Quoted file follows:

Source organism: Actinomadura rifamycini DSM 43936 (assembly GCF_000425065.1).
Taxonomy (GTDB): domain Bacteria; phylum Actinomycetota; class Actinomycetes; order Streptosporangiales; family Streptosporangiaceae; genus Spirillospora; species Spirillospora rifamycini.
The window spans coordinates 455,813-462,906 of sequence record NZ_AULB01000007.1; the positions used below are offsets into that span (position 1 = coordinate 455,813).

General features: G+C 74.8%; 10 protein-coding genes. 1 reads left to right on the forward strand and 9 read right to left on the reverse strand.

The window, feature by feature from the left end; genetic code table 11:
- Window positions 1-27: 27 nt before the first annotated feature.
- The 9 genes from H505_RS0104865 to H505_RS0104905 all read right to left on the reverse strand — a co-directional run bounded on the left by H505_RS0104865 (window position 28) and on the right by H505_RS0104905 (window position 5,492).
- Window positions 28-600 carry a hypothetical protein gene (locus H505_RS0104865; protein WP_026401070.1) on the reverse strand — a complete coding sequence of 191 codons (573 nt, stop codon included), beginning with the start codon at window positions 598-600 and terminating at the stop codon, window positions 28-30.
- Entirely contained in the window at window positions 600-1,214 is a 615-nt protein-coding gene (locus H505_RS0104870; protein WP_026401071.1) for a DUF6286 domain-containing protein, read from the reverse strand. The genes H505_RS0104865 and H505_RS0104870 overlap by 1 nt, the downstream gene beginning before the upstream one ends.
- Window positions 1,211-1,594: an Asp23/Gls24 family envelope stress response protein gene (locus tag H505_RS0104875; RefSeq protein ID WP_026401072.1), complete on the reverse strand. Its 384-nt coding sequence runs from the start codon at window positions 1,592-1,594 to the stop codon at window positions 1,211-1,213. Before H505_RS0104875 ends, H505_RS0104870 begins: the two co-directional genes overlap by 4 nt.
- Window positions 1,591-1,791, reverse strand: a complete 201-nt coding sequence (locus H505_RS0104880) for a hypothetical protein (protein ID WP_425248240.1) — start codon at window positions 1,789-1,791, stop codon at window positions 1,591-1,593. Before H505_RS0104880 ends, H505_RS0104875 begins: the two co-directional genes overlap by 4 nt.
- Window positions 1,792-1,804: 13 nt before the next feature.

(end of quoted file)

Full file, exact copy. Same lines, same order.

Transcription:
Source organism: Actinomadura rifamycini DSM 43936 (assembly GCF_000425065.1).
Taxonomy (GTDB): domain Bacteria; phylum Actinomycetota; class Actinomycetes; order Streptosporangiales; family Streptosporangiaceae; genus Spirillospora; species Spirillospora rifamycini.
The window spans coordinates 455,813-462,906 of sequence record NZ_AULB01000007.1; the positions used below are offsets into that span (position 1 = coordinate 455,813).

General features: G+C 74.8%; 10 protein-coding genes. 1 reads left to right on the forward strand and 9 read right to left on the reverse strand.

The window, feature by feature from the left end; genetic code table 11:
- Window positions 1-27: 27 nt before the first annotated feature.
- The 9 genes from H505_RS0104865 to H505_RS0104905 all read right to left on the reverse strand — a co-directional run bounded on the left by H505_RS0104865 (window position 28) and on the right by H505_RS0104905 (window position 5,492).
- Window positions 28-600 carry a hypothetical protein gene (locus H505_RS0104865; protein WP_026401070.1) on the reverse strand — a complete coding sequence of 191 codons (573 nt, stop codon included), beginning with the start codon at window positions 598-600 and terminating at the stop codon, window positions 28-30.
- Entirely contained in the window at window positions 600-1,214 is a 615-nt protein-coding gene (locus H505_RS0104870; protein WP_026401071.1) for a DUF6286 domain-containing protein, read from the reverse strand. The genes H505_RS0104865 and H505_RS0104870 overlap by 1 nt, the downstream gene beginning before the upstream one ends.
- Window positions 1,211-1,594: an Asp23/Gls24 family envelope stress response protein gene (locus tag H505_RS0104875; RefSeq protein ID WP_026401072.1), complete on the reverse strand. Its 384-nt coding sequence runs from the start codon at window positions 1,592-1,594 to the stop codon at window positions 1,211-1,213. Before H505_RS0104875 ends, H505_RS0104870 begins: the two co-directional genes overlap by 4 nt.
- Window positions 1,591-1,791, reverse strand: a complete 201-nt coding sequence (locus H505_RS0104880) for a hypothetical protein (protein ID WP_425248240.1) — start codon at window positions 1,789-1,791, stop codon at window positions 1,591-1,593. Before H505_RS0104880 ends, H505_RS0104875 begins: the two co-directional genes overlap by 4 nt.
- Window positions 1,792-1,804: 13 nt before the next feature.